« PreviousContinue »
every creature ;' and it can scarce be thought, that they who had so profound a veneration for our Lord Jesus, would entirely neglect the commission he gave them. It does not appear that all the aposties of the circumcision kept together in and about Jerusalem, as he pretends, during all St. Paul's travels.' There is no proof that they were all of them together there at any one time when St. Paul came thither, not even at the council at Jerusalem. Or if they were, it no more proves that they were there continually, than St. Paul's being there at those times proves that he was always there. The only apostle that there is any reason to think resided constantly at Jerusalem is St. James, who alone is mentioned at St. Paul's being the last time at Jerusalem, Acts xxi. 18; and Luke's silence about the travels and labours of the other apostles, which this author urges, is no proof at all; since he did not intend to write down the Acts of all the apostles, but chiefly of St. Paul, whose companion he was ; and after his conversion he takes not much notice of any other. We find from Gal. ii. 11, that St. Peter was at Antioch, and from his own epistle, that he was at Babylon; whether that be to be understood of Babylon properly so called, or of Rome, as some suppose; yet St. Luke takes not the least notice of either of these ; so that no argument can be drawn merely from his silence. As to what he farther urges, “ that it is not to be supposed that these men, who were rigidly strict to the law, should thus disperse themselves among the heathen nations, where they could neither eat nor drink with any body;' he can neither prove that the apostles were so rigidly strict to the law as he supposes, the contrary to which has been shown; nor if he could, would it prove, that they would not travel among the heathen nations for their conversion. Since it is an undeniable fact, that those Jews who were most strict in the observance of the law, did yet go among the heathen to proselyte them, and did actually, from time to time, turn many of them from their idolatry. So that this writer might have spared his reflections here, except he could have brought some better arguments to support them. That Christianity made a vast progress, even in the apostolic age, is certain, not only from several passages in Scripture, * as well as in Christian writers, much elder than the fourth century,t but from the testimony of heathen writers themselves, particularlyf Tacitus with regard to the apostolic age, and of Pliny for that immediately following. And considering that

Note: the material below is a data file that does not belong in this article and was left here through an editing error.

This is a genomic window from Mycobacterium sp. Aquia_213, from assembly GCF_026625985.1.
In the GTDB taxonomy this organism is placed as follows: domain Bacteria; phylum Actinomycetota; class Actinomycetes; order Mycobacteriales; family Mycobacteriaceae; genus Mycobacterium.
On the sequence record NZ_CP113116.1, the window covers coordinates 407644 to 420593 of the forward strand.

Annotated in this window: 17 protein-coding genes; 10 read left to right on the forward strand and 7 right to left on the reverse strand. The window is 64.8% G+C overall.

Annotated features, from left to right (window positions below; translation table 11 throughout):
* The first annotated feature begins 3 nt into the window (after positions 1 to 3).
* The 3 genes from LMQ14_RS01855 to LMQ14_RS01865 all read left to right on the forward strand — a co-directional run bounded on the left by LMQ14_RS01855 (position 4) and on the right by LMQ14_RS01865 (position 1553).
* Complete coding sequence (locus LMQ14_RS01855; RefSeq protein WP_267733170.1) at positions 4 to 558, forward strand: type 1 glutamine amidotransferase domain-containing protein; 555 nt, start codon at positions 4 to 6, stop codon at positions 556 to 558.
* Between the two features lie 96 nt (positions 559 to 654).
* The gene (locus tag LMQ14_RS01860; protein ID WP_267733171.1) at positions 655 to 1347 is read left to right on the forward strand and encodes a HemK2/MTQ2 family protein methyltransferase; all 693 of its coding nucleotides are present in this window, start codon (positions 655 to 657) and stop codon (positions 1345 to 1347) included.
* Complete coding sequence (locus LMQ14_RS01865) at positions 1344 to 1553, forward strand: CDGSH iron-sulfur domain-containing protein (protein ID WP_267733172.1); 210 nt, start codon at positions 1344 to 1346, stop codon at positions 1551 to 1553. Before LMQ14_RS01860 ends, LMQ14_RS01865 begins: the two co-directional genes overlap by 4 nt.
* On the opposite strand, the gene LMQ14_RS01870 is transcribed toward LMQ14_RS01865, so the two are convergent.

See Rom. xv. 19, Col. v, 6, 23, ii, 1, 1 Peter i, 1, v. 13. + I shall mention particularly that of Justin Martyr, who fourished in a little more than a hundred years after the death of our Saviour. In bis dialogue with Trypho, upon occasion of that text in Malachi, chap. i. after having observed, that though the Jews were much dispersed, yet there were some nations among whom pone of them'erer yet dwelt; he adds, ουδε έν γαρ όλως εστί το γένος άνθρωπων είτε βαρβάρων είτε en nvwv, &c. .There is no nation of men, whether barbarians or Greeks, or by whatever name they are called, &c. among whom prayers and thanksgivings are not offered to the Father and Maker of all things, through the name of a crucified Jesus.' Allowing these expressions to be a little hyperbolical, they show that Christianity had then made a very wide progress in different parts of the world.
Tacit. Annal. lib. 15. Plin. Epist. lib. 10. Epist. 97, ad Trajan.